Flagger Force: What is it about cooperatives that foster innovation?
Jim Spiers: Yes, electric cooperatives stand apart in the utility space as extremely innovative. Two of the key principals that guide us are autonomy and independence. Not only are we withstanding the pace of change, but our members have the local control, which leads them to respond to emerging needs with new ideas—fostering innovative technology developments for the grid. For example, our research work has gone from $2 million to over $22 million in grants, specifically because we let our cooperatives in the field drive a focus toward the most relevant research. Cooperatives are typically nimbler than others in the utility space who may often have more complex stakeholder networks to consider. This is a good business model for addressing what our cooperative members need.
Flagger Force: The NRECA has a long history of engaging in international electrification projects. What are some of the initiatives currently?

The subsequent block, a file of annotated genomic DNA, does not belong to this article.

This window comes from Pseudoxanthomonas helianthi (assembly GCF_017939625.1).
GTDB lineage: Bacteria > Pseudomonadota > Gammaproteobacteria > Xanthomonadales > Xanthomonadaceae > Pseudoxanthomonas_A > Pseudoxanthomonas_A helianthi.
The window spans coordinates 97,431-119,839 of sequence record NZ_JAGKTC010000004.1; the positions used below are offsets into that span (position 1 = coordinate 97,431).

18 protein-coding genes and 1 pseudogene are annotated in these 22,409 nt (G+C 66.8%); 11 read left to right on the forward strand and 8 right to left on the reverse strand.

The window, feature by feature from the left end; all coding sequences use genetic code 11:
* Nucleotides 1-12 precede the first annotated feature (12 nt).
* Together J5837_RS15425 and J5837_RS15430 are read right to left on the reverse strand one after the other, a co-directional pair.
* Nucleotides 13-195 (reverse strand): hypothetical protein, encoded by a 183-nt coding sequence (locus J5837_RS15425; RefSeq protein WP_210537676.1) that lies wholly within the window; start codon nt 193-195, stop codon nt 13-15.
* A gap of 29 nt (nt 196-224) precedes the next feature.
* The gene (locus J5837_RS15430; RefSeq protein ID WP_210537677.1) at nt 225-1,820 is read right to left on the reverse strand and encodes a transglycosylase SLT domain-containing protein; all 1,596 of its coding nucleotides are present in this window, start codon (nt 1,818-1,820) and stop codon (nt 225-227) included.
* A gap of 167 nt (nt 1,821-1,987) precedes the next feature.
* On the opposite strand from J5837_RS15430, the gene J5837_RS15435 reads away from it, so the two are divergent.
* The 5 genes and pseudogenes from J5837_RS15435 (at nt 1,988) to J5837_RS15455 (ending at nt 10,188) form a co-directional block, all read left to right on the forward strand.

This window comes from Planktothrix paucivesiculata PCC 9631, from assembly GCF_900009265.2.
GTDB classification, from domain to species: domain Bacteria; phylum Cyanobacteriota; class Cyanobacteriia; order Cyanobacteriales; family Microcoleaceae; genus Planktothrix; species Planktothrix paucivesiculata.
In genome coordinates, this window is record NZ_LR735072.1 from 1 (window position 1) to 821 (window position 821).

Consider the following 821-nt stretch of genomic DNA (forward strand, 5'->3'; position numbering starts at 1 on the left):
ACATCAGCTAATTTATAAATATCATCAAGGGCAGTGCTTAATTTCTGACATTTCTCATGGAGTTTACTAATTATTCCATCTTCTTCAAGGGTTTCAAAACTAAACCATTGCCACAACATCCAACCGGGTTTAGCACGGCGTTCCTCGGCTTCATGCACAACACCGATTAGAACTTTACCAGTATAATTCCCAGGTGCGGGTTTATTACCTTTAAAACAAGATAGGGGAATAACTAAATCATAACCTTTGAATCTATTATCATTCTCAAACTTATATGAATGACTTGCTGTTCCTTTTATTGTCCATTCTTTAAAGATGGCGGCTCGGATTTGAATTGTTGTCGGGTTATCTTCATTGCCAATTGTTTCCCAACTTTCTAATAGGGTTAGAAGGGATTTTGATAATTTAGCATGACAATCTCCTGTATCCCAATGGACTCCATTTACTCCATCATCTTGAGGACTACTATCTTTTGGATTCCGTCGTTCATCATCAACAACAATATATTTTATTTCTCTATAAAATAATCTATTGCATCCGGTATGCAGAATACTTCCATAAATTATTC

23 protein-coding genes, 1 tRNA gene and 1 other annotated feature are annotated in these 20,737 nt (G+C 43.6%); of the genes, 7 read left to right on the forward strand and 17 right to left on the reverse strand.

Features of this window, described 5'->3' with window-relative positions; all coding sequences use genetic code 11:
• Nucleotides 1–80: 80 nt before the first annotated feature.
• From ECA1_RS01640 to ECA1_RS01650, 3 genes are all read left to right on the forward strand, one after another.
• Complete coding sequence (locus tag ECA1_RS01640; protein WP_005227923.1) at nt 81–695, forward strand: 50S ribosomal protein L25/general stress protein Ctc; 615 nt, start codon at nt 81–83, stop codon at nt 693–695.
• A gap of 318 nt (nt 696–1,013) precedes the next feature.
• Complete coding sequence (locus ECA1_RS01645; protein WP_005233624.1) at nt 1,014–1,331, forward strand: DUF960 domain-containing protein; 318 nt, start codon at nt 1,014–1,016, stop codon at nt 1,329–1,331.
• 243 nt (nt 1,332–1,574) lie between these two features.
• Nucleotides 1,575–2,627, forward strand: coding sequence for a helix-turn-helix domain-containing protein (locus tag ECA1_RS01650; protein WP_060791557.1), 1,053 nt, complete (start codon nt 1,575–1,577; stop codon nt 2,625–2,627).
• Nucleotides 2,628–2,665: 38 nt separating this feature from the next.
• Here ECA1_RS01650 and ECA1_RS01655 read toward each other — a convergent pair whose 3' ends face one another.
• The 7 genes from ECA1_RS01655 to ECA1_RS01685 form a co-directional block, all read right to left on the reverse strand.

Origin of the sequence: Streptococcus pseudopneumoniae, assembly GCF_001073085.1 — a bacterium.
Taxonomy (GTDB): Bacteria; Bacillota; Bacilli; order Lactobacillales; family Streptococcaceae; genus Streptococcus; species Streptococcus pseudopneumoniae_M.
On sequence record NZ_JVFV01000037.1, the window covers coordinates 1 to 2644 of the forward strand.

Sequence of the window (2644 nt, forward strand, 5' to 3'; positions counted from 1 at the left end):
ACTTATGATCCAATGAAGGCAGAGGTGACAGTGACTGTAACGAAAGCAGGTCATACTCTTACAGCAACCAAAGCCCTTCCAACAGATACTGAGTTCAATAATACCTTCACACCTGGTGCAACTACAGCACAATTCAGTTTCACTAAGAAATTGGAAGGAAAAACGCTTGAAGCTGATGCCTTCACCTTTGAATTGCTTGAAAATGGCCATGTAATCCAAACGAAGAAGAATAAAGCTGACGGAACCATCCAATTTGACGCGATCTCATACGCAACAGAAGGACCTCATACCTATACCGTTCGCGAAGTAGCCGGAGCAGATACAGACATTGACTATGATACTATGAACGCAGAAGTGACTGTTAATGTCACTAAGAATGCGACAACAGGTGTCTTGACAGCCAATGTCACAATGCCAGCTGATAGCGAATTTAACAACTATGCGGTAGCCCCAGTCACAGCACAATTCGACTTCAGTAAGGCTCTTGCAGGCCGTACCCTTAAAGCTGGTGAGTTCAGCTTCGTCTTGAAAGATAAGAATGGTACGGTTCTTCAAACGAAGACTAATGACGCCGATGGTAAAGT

Jim Spiers: There are several initiatives for this mission. We have a long history of being instrumental in the success of providing the resources and tools that third world countries may need to create their own power grid. We have been a part of launching cooperatives in Costa Rica, the Philippines, and across the Caribbean. The expansion of those projects is still in play. We are also in sub-Saharan Africa with the objective of two programs: 1) grid access—expanding the grid to reach those communities who are within close distance of each other; and 2) is what we call greenfield—figuring out we can launch solar technology to be of use to those beyond those limits. We have teams of lineman from throughout our electric cooperatives who travel to these destinations to assist in implementation. It is truly moving when you hear the stories of these big, rugged, tough lineman having tears in their eyes when they see how happy the communities are to finally have a light source.
Flagger Force: What is important to NRECA in terms of partnerships?
Jim Spiers: We look for partners with common missions as ours. We want to find those folks who want to solve a problem that cooperatives face and do it in a collaborative way that aligns with our values. The stronger the overlap of mission, the stronger the partnership. The cooperatives exist to improve the quality of life and economic prosperity of their members. When we find partners that are willing to meet our mission, then those are the companies that we want to work with.